State Sen. Kai Kahele has taken the unusual step of announcing he’s a candidate for the 2nd Congressional District just two and a half months after the last election.

He said there’s no time to waste in beginning his campaign for the seat serving rural Oahu and the neighbor islands currently held by a fellow Democrat, Congresswoman Tulsi Gabbard.

Kahele entered the Mooheau Bandstand in Hilo on Monday morning to the strains of “This is Me” from the movie ‘The Greatest Showman,” and said he’s running for Congress to continue the legacy of his father, the late state Sen. Gil Kahele. The event was broadcast on Olelo Community Media.

Sen Chair Kai Kahele asks State Auditor Les Kondo about a possible Mauna Kea/TMT audit.

Sen. Kai Kahele, seen here at a legislative hearing in February, said Monday he would run for the congressional seat that Tulsi Gabbard was re-elected to in November.

Cory Lum/Civil Beat

“We need elected leaders working together, leaders who put the common interests of Hawaii’s people ahead of their own,” said the Senate majority floor leader.

Kahele said he doesn’t think his announcement is coming too early. He said he needs to balance his responsibilities as a senator, a major in the Hawaii Air National Guard, an airline pilot, and a husband and father while campaigning.

“I need to start getting out to those rural communities to meet with and hear from those families and hear their concerns,” he told Civil Beat after his Hilo speech. “That’s not something I want to do at the last minute.”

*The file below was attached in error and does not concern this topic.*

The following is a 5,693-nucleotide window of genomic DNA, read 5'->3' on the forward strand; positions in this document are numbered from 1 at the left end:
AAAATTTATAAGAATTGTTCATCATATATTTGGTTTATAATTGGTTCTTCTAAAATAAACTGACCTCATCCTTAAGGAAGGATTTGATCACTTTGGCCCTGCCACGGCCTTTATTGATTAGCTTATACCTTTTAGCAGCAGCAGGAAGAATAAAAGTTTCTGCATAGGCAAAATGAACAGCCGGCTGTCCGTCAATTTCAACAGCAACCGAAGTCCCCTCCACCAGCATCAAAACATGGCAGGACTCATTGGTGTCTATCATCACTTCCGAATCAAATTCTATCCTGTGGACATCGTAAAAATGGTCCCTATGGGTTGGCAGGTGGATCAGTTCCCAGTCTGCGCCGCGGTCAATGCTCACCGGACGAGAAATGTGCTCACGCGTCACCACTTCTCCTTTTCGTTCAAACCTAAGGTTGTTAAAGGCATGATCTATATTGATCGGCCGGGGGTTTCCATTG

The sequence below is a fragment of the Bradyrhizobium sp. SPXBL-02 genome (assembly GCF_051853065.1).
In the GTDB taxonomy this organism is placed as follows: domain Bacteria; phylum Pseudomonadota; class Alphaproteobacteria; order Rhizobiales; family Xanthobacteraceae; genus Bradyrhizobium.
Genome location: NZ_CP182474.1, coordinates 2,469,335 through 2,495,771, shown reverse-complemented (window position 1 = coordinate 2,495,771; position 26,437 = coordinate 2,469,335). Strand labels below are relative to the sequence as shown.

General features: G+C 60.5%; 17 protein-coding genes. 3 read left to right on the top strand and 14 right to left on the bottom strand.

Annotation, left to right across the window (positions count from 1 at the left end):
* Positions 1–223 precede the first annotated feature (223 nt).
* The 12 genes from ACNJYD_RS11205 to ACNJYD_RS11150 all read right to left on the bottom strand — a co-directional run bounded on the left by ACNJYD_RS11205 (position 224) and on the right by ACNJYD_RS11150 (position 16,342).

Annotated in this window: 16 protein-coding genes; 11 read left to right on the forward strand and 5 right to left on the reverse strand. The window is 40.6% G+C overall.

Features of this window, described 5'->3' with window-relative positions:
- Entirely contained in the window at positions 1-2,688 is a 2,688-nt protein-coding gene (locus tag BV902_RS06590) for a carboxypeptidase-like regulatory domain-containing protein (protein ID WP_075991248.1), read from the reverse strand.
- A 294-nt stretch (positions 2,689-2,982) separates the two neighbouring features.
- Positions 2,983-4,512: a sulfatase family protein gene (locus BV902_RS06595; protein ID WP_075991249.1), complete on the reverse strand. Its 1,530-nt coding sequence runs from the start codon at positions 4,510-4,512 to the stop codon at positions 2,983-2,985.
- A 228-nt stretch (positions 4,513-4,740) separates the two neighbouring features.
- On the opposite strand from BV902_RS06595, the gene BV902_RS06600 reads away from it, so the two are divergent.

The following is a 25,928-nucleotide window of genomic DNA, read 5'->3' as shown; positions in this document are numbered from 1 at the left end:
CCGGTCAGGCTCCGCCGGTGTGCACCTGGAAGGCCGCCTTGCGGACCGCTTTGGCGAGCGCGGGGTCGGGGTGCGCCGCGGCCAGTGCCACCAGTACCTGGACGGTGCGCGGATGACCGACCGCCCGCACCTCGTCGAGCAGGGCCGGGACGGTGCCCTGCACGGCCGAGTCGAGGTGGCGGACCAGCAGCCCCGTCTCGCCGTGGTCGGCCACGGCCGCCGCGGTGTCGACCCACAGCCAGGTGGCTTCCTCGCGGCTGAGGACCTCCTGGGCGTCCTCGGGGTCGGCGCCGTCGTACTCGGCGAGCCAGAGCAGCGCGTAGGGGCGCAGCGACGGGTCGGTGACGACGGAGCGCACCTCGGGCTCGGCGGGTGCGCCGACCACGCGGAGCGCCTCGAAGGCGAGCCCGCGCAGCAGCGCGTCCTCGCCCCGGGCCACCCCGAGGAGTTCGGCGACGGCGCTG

Kahele was appointed to represent Senate District 1 (South Hilo) after his father’s death by Gov. David Ige in 2016.

He currently chairs the Senate Water and Land Committee and is vice-chair for Hawaiian Affairs. He previously chaired the Senate Higher Education Committee.

Last year, he introduced a bill to ban smoking campus-wide at the University of Hawaii and tried unsuccessfully to freeze tuition in the university system.

Kahele’s announcement comes just over a week after Gabbard told CNN’s Van Jones that she will run for president in 2020. Hawaii law would allow her to simultaneously run for  re-election to Congress if she chose to.

Gabbard has been scrutinized by the national media in recent days. She released a 4-minute-long video Thursday in which she apologized for speaking out in the past against same-sex marriage, which she attributed to her socially conservative upbringing.

Kahele refrained from taking any direct swipes at Gabbard in his speech Monday. But he did say that her decision to run for president affected his decision to run.

“I need to make sure that the 2nd Congressional District is well represented in the event she is successful,” he said. “I know it’s a big commitment, running for president will take up a lot of time. It will take a lot of energy. Government doesn’t stop for the 2nd Congressional District while our congresswoman is seeking the presidency.”

Kahele said one of his priorities if he is elected to Congress in 2020 would be to ensure that Kauai and Hawaii Island continue receiving federal funds for disaster relief.

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